This report describes the nature and distribution of thick Late Tertiary and Quaternary geological sediments that overlie the bedrock surface above the oil sands deposits in the region between the Cold Lake area and Fort McMurray.
The surface of the underlying bedrock in the study area represents one of the major unconformable surfaces of the Western Canada Sedimentary Basin - the pre-Quaternary unconformity - which spans the period of erosion from the Late Cretaceous-Early tertiary to the onset of glaciation in the Early Quaternary. The bedrock surface is an erosional landscape consisting of isolated upland remnants and deep, broad relicts of paleoriver channel systems that formed during the Late Tertiary but which were later modified by glacial and present-day fluvial processes. Elements of the bedrock landscape have been grouped into four major physiographic units based on differences of elevation and relief. The geometry and physical attributes of the buried channels are discussed.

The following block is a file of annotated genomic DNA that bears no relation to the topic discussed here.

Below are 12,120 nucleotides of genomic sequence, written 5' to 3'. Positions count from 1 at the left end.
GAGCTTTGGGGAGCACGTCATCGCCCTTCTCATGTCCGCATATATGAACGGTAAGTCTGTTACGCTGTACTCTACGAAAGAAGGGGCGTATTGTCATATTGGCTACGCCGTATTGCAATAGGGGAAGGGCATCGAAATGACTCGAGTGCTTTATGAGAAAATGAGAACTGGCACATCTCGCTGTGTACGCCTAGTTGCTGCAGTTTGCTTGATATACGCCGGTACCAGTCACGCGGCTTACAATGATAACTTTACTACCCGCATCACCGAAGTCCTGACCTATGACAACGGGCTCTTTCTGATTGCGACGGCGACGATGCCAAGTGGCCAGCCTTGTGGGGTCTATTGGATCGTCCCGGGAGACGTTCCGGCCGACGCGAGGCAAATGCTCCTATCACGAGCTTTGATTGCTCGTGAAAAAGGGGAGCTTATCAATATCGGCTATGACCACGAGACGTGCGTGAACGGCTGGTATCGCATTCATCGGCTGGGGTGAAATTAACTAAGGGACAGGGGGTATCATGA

A terrain analysis map is included, which we constructed primarily from the interpretation of aerial photographs to show the nature and distribution of landforms and surface geological materials deposited in the period from the last glaciation to the present. Although lacking the rigours of a surficial geology map , particularly with respect to a lack of field ground truthing, the terrain analysis map provides useful information regarding the regional distribution of geological material, which affect land-use planning and construction of infrastructure related to the petroleum industry.
Andriashek, L.D. (2003): Quaternary geological setting of the Athabasca Oil Sands (in situ) area, northeast Alberta; Alberta Energy and Utilities Board, EUB/AGS Earth Sciences Report 2002-03, 295 p.